Canadians with auto loans show stress from rate hikes as mortgage holders cope

By David Ljunggren and Nivedita Balu

OTTAWA (Reuters) -Canada’s central bank on Wednesday highlighted stress building in customers with auto loans, while saying mortgage owners largely coped from a record pace in interest rate increases which has squeezed household budgets.

In its quarterly Monetary Policy Report released on Wednesday, the Bank of Canada said indicators of financial stress point mainly to non-mortgage holders, without giving details.

“Although delinquency rates for mortgage products have remained close to their all-time lows, the share of borrowers falling behind on payments by 60 days or more has continued to increase for most credit products,” it said.

“In particular, delinquency rates for motor vehicle loans have surpassed pre-pandemic levels.”

The central bank hiked rates 10 times from March 2022 to July 2023, leaving them at a 22-year high of 5.0%. The bank said tighter lending conditions had helped cut demand for housing.

Canada’s top five banks together had roughly C$377.5 billion ($273.8 billion) in outstanding personal loans at the end of July 31, which generally includes vehicles, boats and motorcycles. Impaired loans in this category are roughly about 0.3%.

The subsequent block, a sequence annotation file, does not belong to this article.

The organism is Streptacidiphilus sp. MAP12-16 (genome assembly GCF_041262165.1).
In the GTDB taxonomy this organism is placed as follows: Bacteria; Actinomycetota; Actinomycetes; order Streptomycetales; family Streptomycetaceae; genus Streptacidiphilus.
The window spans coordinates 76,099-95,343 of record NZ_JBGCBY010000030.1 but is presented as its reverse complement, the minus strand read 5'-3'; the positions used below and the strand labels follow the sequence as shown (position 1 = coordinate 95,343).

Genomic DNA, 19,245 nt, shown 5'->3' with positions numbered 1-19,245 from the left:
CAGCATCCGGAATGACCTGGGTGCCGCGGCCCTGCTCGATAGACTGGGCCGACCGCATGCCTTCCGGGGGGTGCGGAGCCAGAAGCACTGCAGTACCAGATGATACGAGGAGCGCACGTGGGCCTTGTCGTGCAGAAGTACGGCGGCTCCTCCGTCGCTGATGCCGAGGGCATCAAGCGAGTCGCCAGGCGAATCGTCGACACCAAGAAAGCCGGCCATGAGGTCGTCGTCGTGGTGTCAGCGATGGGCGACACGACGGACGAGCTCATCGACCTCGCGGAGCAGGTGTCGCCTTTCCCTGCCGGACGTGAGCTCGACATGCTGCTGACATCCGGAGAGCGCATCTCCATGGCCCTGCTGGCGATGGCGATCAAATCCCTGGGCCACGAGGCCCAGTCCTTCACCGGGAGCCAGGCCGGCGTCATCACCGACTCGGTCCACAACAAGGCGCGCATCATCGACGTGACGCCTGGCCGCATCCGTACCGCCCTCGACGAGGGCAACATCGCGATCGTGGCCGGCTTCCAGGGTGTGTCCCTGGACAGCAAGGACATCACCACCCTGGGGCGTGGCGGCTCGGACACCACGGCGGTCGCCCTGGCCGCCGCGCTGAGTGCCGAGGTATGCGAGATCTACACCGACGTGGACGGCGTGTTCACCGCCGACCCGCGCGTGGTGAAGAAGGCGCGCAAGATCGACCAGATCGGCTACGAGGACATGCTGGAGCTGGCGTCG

Overall, the top five banks had nearly C$1 trillion in consumer loans, which also includes credit cards.

The big banks have set aside more funds in anticipation of loan defaults in a challenging environment as consumers struggle to make their payments amid rate hikes.

While mortgage takes up a big chunk of monthly expenses, consumers also had an average balance of C$26,987 in auto loans, up 5.67% from the prior quarter, according to Transunion data. Auto-loan minimum payments were up by 5% year-over-year, reaching C$640, the report said.

Bank of Montreal has said it would wind down its indirect auto finance business and focus on other areas and is now reportedly exploring the sale of its recreational vehicle loan portfolio.

The central bank said higher rates meant the pace of growth had decelerated for 85% of categories of consumer spending, with the notable exception of motor vehicle purchases.

The pandemic and consequent shortages of semiconductors meant people had been unable to buy autos, it noted, adding that “the recent increase in purchases likely reflects improved supply combined with pent-up demand”.

($1 = 1.3789 Canadian dollars)

(Reporting by David Ljunggren in Ottawa and Nivedita Balu in Toronto; Editing by Steve Scherer and Emelia Sithole-Matarise)